Open Qing dynasty mansions to the public, Beijing conservationists say

With only two of more than 40 Qing dynasty royal mansions in Beijing open to the public, conservationists are pleading for better use of these unique heritage sites, writes Andrea Chen

PUBLISHED : Monday, 12 May, 2014, 9:57am
UPDATED : Monday, 12 May, 2014, 10:02am

Just a block away from the Forbidden City stands one of Beijing's largest Qing-era royal courtyard complexes, the mansion of Prince Li. A plaque near its main entrance identifies the mansion as having been incorporated into the heritage list of the municipal authorities in 1984. But the residential complex that once housed Daishan, the second son of Qing dynasty founder Nurhaci who was elevated to the position of Prince Li, is closed to visitors virtually year round. Few people have the opportunity to learn what lies within its walls, let alone take a closer look at its structure.

One resident living nearby recalls her experience when she tried to take photos of its ornate front doors.

"A guard in military uniform opened the gate and told me it was a prohibited military zone," says the resident, who declined to be named. "He asked me to show him the pictures I took and then deleted them."

Heritage sites like princes' mansions are cultural resources that should be shared by the public, not a privileged few
Kong Fanzhi, policy adviser 

The mansion is among several dozen royal residences from the Qing dynasty (1644-1912) now utilised as government offices. The emperor's siblings typically moved out of the imperial palace after reaching adulthood, and manorial complexes were built in the inner city as their personal homes. But following the establishment of the People's Republic of China, many were taken over by government departments, military and public institutions.

Prince Li's mansion was turned into offices for the Ministry of Interior Affairs (now Civil Affairs) soon after the Communist Party seized power in 1949. To many elderly residents in Xicheng district, it is better known as the former residence of Hua Guofeng, who succeeded Mao Zedong as party chairman.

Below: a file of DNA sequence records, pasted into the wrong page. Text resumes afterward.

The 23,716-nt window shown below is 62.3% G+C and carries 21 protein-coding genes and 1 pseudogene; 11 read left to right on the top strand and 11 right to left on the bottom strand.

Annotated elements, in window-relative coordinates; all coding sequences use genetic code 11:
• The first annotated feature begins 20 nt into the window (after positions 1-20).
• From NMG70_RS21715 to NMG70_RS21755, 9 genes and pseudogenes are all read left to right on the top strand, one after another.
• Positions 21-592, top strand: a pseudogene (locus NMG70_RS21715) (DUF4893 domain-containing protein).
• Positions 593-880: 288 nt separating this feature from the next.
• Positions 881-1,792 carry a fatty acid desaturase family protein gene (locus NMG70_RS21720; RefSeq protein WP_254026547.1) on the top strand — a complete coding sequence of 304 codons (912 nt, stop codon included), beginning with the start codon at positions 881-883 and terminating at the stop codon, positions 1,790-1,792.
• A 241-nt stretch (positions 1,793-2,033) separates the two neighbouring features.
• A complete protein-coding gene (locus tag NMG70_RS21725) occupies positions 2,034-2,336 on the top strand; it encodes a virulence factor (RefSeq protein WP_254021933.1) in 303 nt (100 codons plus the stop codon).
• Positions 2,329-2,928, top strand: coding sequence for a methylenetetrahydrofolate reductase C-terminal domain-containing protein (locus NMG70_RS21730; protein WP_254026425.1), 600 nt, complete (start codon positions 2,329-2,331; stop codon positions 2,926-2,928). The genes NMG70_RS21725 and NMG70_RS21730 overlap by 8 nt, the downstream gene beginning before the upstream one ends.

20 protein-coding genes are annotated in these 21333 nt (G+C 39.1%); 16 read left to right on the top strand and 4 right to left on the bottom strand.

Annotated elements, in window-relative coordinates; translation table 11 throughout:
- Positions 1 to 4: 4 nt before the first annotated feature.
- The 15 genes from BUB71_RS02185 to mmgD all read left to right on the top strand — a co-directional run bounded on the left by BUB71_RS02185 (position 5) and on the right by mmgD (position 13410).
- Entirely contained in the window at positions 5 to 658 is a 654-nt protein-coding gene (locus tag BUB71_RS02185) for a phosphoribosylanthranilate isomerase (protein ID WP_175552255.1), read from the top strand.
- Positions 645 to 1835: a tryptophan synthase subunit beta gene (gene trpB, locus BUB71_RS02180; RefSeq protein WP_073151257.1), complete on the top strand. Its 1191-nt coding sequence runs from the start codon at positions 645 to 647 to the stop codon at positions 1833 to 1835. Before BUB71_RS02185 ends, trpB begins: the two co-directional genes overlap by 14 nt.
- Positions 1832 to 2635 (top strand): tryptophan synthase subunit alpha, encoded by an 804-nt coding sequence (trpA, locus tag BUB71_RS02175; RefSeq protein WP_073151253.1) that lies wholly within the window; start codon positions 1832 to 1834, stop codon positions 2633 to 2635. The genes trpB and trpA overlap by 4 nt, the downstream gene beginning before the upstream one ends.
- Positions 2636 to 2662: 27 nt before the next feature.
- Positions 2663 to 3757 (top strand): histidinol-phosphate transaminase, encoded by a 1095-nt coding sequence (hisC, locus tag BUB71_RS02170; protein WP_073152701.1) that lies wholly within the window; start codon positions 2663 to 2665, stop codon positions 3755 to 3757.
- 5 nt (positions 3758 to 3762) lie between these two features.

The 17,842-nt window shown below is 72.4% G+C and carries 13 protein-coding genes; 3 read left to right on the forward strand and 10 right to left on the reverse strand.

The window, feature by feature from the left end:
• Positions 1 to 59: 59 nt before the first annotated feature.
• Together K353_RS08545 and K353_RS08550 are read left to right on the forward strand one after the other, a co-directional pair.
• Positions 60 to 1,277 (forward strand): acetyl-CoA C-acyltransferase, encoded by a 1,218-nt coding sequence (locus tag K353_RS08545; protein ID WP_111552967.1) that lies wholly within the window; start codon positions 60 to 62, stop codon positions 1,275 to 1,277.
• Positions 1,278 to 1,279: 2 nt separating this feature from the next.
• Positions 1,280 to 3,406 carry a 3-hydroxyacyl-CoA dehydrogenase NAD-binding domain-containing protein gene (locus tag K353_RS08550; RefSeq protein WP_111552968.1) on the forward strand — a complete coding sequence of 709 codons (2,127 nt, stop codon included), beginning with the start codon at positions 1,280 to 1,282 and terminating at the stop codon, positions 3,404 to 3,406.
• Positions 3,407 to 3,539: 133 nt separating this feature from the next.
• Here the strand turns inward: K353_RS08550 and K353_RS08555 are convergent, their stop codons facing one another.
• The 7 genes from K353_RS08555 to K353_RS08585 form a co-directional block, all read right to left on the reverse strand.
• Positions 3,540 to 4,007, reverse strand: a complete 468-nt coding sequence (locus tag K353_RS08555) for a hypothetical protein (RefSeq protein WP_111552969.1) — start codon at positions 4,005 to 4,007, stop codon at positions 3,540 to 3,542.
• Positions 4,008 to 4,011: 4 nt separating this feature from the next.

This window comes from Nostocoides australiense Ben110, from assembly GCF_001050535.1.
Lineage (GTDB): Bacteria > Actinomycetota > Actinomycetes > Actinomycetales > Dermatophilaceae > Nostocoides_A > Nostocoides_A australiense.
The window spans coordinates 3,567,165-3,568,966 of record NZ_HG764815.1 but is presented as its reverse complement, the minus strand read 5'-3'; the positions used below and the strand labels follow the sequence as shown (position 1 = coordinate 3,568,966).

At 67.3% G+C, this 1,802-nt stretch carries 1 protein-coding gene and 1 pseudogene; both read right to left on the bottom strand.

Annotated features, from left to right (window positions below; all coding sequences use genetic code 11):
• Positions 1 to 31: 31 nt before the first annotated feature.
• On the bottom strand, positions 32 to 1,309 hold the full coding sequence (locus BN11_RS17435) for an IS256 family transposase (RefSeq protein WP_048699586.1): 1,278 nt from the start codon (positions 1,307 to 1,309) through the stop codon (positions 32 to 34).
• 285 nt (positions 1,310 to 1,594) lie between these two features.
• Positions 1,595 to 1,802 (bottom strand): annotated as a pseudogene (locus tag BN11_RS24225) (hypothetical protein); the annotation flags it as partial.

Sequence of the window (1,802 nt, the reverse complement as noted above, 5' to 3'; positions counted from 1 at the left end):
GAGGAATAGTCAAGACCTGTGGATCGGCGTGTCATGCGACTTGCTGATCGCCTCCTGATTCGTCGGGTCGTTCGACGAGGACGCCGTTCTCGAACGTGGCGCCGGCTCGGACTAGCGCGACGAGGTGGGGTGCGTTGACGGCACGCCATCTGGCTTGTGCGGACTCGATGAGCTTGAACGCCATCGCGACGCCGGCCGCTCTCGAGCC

There is no information on which official or department took over from Hua, but PLA songs and slogans emanating from the heritage site are reminders to the public that visitors are not welcome.

Of more than 40 princes' mansions in Beijing, 29 are recognised as heritage sites - five are registered on the national list, 16 on the municipal list and eight on the district list.

Only two - the former residences of Prince Gong and Prince Chun - have been opened to the public as tourist attractions.

Twelve mansions are being used as offices for state and municipal authorities, another 12 serve as residences of party cadres and the rest have been turned into schools, theatres and even hospitals.

However, conservation-minded academics and officials are now lobbying for the government to make more appropriate use of these unique heritage sites in the capital.

At meetings of the Beijing municipal political consultative conference (parliament) earlier this year, policy adviser Kong Fanzhi proposed that government departments move out of the mansions so that they could be made accessible to ordinary people.

"The value of heritage sites like a prince's mansion will be fully demonstrated when it is open to the public," says Kong, former cultural heritage chief of the Beijing municipal administration.

When Qing rule eventually crumbled in the wake of the 1911 nationalist revolution, the mansions were sold to wealthy merchants or occupied by warlords until Mao's forces defeated the Kuomintang in the civil war and established the people's republic.

"The new government was badly in need of office buildings when they chose Beijing as the capital," Kong says.

Unlike Nanjing, which Chiang Kai-shek declared as the capital of the Republic of China in 1927, very few government buildings were constructed in Beijing in the '40s. As a result, the communist rulers turned the palatial residences of the imperial siblings into offices.

Princes' mansions are superior examples of ancient residential and royal courtyard architecture, second only to the imperial palaces, says Fang Yong, a Peking University professor specialising in ancient Chinese architecture.

"The royal families were paying for the construction so architects were able to achieve perfection in terms of design, material and location."

Featuring symmetrical designs, the princely complexes are typically laid out along a central axis with the main building facing south and associated apartments set on the east and west flanks of courtyards, reflecting the hierarchy of China's last imperial dynasty, Fang says.

Naturally, the new socialist-minded occupants of the mansions were not interested in preserving imperial architecture. Kong says: "There was very little recognition of the value of ancient architecture."